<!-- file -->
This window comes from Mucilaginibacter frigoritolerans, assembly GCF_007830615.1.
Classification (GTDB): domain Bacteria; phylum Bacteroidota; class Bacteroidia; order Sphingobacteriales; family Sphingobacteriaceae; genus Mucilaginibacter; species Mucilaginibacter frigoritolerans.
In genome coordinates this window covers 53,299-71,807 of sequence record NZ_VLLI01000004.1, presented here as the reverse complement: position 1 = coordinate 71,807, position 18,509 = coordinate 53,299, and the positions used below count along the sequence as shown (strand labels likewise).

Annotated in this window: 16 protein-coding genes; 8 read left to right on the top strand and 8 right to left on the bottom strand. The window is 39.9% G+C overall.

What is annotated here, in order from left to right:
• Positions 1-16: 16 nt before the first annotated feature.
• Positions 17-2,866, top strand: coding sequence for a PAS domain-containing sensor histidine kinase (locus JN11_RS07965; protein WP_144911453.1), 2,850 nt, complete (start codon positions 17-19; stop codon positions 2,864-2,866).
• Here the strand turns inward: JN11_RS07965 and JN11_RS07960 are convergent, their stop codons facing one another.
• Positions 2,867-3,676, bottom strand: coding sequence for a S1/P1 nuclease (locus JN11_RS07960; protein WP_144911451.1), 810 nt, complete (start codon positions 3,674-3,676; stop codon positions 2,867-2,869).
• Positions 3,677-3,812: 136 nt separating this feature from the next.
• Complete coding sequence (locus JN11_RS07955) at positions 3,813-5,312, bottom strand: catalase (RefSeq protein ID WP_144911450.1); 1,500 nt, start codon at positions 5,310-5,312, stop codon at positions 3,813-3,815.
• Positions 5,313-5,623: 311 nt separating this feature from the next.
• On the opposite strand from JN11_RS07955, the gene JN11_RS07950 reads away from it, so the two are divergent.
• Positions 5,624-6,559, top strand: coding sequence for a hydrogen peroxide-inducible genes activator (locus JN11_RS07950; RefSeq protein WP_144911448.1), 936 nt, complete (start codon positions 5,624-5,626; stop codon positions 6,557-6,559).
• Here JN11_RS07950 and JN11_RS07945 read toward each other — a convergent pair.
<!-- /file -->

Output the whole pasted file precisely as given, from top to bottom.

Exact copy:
This window comes from Mucilaginibacter frigoritolerans, assembly GCF_007830615.1.
Classification (GTDB): domain Bacteria; phylum Bacteroidota; class Bacteroidia; order Sphingobacteriales; family Sphingobacteriaceae; genus Mucilaginibacter; species Mucilaginibacter frigoritolerans.
In genome coordinates this window covers 53,299-71,807 of sequence record NZ_VLLI01000004.1, presented here as the reverse complement: position 1 = coordinate 71,807, position 18,509 = coordinate 53,299, and the positions used below count along the sequence as shown (strand labels likewise).

Annotated in this window: 16 protein-coding genes; 8 read left to right on the top strand and 8 right to left on the bottom strand. The window is 39.9% G+C overall.

What is annotated here, in order from left to right:
• Positions 1-16: 16 nt before the first annotated feature.
• Positions 17-2,866, top strand: coding sequence for a PAS domain-containing sensor histidine kinase (locus JN11_RS07965; protein WP_144911453.1), 2,850 nt, complete (start codon positions 17-19; stop codon positions 2,864-2,866).
• Here the strand turns inward: JN11_RS07965 and JN11_RS07960 are convergent, their stop codons facing one another.
• Positions 2,867-3,676, bottom strand: coding sequence for a S1/P1 nuclease (locus JN11_RS07960; protein WP_144911451.1), 810 nt, complete (start codon positions 3,674-3,676; stop codon positions 2,867-2,869).
• Positions 3,677-3,812: 136 nt separating this feature from the next.
• Complete coding sequence (locus JN11_RS07955) at positions 3,813-5,312, bottom strand: catalase (RefSeq protein ID WP_144911450.1); 1,500 nt, start codon at positions 5,310-5,312, stop codon at positions 3,813-3,815.
• Positions 5,313-5,623: 311 nt separating this feature from the next.
• On the opposite strand from JN11_RS07955, the gene JN11_RS07950 reads away from it, so the two are divergent.
• Positions 5,624-6,559, top strand: coding sequence for a hydrogen peroxide-inducible genes activator (locus JN11_RS07950; RefSeq protein WP_144911448.1), 936 nt, complete (start codon positions 5,624-5,626; stop codon positions 6,557-6,559).
• Here JN11_RS07950 and JN11_RS07945 read toward each other — a convergent pair.